This year we are fund-raising for another Forest Voices Tour. We take the Baka band, Orchéstre Baka Gbiné, around other Baka villages. This encourages all the Baka to come to see the band [that they have all heard of] and after the concert we show films that are mainly in Baka which highlight the issues they face. Afterwards we encourage them to make statements to camera so that we can collect their voices. A problem they have is that whenever anyone comes to find out what they themselves want they always work through the villagers. The Baka movers and shakers are never present and the only stories they hear are what the Baka feel comfortable telling in front of the people that oppress them. Forest Voices Tour gets closer to the true picture and has been very well liked by the Baka communities.
Are there any other causes that are dear to your hearts? We assume you’re quite environmentally conscious?
The Baka have one of the lowest environmental footprints of any people on earth. While there are many causes dear to my heart, I concentrate on working for the Baka. Partly because they are now my extended family [over the last 25 years I have seen more Baka born and die than I have people in UK] and partly because they show us how humans can exist completely in harmony with the planet. I have learned that if there is anything we as humans can do to make the world a better place it is to be a gardener! We have the ability to make the world a more beautiful, biodiverse and abundant place. The Baka see the world in terms of abundance. Where there is scarcity it is because people are not sharing properly. Seeing the world in terms of scarcity [as we do in this capitalist society] leads to paranoia, hoarding, over-production and excessive waste.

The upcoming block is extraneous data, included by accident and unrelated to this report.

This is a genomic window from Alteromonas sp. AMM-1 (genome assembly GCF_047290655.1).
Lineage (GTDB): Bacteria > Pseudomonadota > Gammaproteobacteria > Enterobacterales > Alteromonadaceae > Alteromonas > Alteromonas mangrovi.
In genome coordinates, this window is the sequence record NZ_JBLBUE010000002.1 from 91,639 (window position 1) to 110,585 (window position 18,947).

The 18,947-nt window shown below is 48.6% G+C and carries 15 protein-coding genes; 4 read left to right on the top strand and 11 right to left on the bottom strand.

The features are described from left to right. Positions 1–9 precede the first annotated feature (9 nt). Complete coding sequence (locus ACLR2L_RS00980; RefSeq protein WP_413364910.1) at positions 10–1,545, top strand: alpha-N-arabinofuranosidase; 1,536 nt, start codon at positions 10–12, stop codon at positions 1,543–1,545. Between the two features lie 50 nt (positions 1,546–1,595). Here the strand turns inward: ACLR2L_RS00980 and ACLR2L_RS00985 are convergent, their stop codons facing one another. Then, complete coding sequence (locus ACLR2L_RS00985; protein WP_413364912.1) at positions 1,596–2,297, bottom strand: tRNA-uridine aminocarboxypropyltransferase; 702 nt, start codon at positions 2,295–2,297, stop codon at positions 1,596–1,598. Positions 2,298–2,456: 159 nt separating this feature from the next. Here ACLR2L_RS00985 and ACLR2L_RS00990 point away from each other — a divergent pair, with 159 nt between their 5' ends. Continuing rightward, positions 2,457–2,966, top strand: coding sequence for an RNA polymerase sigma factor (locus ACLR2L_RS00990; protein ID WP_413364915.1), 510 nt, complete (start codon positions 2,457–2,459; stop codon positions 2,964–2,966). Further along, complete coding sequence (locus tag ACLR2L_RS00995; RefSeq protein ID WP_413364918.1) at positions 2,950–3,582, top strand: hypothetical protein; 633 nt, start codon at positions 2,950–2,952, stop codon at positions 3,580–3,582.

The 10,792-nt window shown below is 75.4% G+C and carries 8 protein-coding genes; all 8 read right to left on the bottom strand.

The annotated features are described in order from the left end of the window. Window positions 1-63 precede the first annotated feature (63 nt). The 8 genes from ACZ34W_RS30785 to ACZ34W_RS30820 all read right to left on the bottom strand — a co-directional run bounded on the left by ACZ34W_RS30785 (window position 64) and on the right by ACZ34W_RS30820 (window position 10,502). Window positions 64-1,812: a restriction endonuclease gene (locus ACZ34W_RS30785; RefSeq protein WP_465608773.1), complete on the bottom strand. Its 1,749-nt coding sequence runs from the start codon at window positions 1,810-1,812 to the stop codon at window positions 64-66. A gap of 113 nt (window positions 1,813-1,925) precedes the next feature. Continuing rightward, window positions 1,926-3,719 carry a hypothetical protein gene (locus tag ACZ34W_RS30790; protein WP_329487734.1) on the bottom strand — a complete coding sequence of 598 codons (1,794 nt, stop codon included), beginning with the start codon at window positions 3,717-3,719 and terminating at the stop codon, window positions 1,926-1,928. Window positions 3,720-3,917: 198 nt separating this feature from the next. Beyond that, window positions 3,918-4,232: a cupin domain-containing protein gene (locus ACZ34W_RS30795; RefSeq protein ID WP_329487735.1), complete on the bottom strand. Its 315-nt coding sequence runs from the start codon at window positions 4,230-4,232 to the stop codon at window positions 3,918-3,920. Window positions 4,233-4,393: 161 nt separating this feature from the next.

Why do you think people should come and see you perform, and what can people expect from a gig? How will the reunion shows be different to a normal Baka Beyond gig?
People should come to have a good time. Whether that is by sitting back and letting the music soothe their soul or getting up and dancing their socks off. Our music really doesn’t sound like anyone else’s and yet has a familiar feel. Come with an open mind and heart and you’ll be uplifted and energised. The main difference between these shows and a ‘normal’ Baka Beyond gig is that since Paddy last played with us, the rhythm section has got so much tighter and funkier, so people who last saw us with him will notice the difference, and people who have seen us recently will get to hear Paddy’s amazing fiddle playing which will put more power into the Celtic elements of the band.
Finally, any last words for the fans?